Monday, May 8, 2017
Update. If you are here from the video, thank you!
I'm reading the book now on my kindle and it is not a page turner it's a page burner. It's a little bit about what I talked about in the video which I will link here tomorrow. The government declared war on plant growers of America. Well, he wasn't all that innocent but, they are doing a job on Youtuber Ted Visner. Allowing people to grow plants as a care giver, for medicinal use than taking their kids and houses away. It's one big honey pot. Don't get caught up in it until you read all about what could happen and if you don't smoke it don't start! We know it helps some people with certain disabilities but, the FEDS want all the money for themselves and that's the only reason it is legal in all fifty states. Heroin will be next, as I said in the video it already is. Okay, I'm getting back to reading.
Stratton’s latest book . . . details his treacherous trip through the federal prison system with an unfiltered voice and a knack for finding humor in the most desolate of spaces.”―New York Post" Richard Stratton's powerful memoir Kingpin is a sharp reminder that 'Orange' in not the 'New Black.' There is nothing romantic or exotic about a trip through the criminal justice system and federal prison. Stratton's page-turning account takes us through the mendacity of the criminal justice system, with its relentless drive to turn him into an informer, and into the arbitrary and casual brutality of prison life. Spoiler alert: Stratton refused to snitch and emerged with his principles intact. But he paid a heavy price for fighting the war on drugs."—Ronald L. Kuby, Civil Rights, and criminal defense attorney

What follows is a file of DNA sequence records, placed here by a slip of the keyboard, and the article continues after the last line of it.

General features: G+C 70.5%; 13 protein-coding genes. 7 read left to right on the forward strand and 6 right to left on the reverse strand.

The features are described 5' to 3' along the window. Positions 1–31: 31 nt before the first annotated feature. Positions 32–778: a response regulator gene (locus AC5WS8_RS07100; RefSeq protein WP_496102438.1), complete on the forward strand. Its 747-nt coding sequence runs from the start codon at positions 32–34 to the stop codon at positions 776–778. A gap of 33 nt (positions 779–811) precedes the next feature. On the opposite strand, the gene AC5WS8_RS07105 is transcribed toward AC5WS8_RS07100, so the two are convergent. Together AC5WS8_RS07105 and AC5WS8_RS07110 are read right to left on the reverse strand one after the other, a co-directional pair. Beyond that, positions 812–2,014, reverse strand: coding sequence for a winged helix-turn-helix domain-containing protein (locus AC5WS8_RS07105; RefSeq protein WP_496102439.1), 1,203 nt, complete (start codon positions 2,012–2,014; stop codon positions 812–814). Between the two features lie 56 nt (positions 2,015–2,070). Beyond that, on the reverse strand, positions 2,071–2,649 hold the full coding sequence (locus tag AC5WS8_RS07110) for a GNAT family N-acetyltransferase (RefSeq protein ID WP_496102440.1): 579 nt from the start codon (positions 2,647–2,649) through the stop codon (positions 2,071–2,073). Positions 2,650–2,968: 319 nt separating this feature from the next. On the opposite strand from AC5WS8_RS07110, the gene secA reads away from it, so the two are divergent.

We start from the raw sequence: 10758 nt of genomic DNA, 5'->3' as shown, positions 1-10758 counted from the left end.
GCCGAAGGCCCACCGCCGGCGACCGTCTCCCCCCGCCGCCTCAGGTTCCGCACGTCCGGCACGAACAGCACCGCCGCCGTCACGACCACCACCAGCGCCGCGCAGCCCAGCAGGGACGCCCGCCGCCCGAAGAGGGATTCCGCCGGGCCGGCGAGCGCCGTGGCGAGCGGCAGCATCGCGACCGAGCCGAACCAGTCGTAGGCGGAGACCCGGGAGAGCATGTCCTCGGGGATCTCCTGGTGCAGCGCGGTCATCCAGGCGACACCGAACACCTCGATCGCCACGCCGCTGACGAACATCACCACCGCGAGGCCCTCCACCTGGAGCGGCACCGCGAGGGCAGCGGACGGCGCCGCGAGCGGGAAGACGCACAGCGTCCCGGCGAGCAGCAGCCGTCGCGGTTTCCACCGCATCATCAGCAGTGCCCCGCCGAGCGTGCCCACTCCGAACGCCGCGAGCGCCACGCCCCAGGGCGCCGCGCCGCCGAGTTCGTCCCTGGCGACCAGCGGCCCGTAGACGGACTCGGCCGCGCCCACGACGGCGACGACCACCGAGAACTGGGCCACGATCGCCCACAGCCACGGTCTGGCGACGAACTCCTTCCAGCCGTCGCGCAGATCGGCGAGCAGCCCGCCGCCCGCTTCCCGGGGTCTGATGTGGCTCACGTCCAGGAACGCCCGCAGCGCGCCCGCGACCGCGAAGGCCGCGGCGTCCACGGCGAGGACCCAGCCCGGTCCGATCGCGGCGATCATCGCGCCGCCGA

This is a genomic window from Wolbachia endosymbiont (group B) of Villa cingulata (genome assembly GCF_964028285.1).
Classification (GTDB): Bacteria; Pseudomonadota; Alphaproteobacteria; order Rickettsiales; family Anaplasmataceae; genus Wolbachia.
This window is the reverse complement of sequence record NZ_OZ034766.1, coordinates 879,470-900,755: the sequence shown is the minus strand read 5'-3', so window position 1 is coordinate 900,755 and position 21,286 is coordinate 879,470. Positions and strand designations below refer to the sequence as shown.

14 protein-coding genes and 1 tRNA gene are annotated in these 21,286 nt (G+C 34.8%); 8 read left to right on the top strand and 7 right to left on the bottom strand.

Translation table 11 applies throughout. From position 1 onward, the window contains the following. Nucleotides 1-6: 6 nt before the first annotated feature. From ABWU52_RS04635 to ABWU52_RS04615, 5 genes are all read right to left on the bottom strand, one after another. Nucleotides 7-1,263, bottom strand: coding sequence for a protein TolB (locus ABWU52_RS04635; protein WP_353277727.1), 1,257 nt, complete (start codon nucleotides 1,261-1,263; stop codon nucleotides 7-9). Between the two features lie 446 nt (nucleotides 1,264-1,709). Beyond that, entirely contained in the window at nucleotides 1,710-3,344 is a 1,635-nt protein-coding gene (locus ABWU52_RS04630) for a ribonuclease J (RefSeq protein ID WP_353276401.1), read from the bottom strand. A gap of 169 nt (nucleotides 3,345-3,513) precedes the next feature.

"“There is nothing abstract or contentious about Richard Stratton's Kingpin, an indictment of America's severely flawed and corrupt system of criminal justice. He has experienced it all at first hand, spending eight years on a journey through the squalid prisons and politically tainted courts, from Los Angeles to New York and points between. His story is told in the first person and present tense which gives it an immediacy and pace that catches the reader early and won't let go. At one point, recounting his harrowing experience, Stratton writes. ‘But then, just maybe I will make it through and live long enough to write about it. That is my secret desire, my solitary plan.’ He has fulfilled his desire, accomplished his plan, and succeeded brilliantly.” Convicting the Innocent: Death Row and America's Broken System of Criminal Justice. —Stanley Cohen is the author, most recently, of Convicting the Innocent: Death Row and America's Broken System of Criminal Justice.
"Stratton's portrait of prison life is unsparing . . . This prison memoir stands out due to Stratton's elite criminal status and also the quality of his writing, which tends to be observant, mordant, and sometimes hilariously vulgar. A pulpy, well-crafted recollection of time behind bars packed with unsettling questions about society's embrace of mass imprisonment and the drug war.” —Kirkus
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